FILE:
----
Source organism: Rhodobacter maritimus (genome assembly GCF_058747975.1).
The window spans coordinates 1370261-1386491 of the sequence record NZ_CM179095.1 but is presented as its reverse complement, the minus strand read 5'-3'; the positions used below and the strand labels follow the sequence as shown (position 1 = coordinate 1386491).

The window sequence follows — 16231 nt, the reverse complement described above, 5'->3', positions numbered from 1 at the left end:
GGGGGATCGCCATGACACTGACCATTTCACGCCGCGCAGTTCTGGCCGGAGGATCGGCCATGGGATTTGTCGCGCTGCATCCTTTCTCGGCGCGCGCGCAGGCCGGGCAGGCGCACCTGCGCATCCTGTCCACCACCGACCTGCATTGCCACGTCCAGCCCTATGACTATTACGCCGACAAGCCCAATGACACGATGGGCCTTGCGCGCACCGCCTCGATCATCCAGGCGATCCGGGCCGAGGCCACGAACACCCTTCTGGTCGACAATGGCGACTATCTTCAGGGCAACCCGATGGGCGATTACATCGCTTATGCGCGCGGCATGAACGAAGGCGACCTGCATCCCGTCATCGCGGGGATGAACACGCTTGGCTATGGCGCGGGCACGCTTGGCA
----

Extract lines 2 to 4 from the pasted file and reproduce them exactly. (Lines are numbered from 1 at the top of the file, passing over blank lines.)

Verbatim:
The window spans coordinates 1370261-1386491 of the sequence record NZ_CM179095.1 but is presented as its reverse complement, the minus strand read 5'-3'; the positions used below and the strand labels follow the sequence as shown (position 1 = coordinate 1386491).

The window sequence follows — 16231 nt, the reverse complement described above, 5'->3', positions numbered from 1 at the left end:
GGGGGATCGCCATGACACTGACCATTTCACGCCGCGCAGTTCTGGCCGGAGGATCGGCCATGGGATTTGTCGCGCTGCATCCTTTCTCGGCGCGCGCGCAGGCCGGGCAGGCGCACCTGCGCATCCTGTCCACCACCGACCTGCATTGCCACGTCCAGCCCTATGACTATTACGCCGACAAGCCCAATGACACGATGGGCCTTGCGCGCACCGCCTCGATCATCCAGGCGATCCGGGCCGAGGCCACGAACACCCTTCTGGTCGACAATGGCGACTATCTTCAGGGCAACCCGATGGGCGATTACATCGCTTATGCGCGCGGCATGAACGAAGGCGACCTGCATCCCGTCATCGCGGGGATGAACACGCTTGGCTATGGCGCGGGCACGCTTGGCA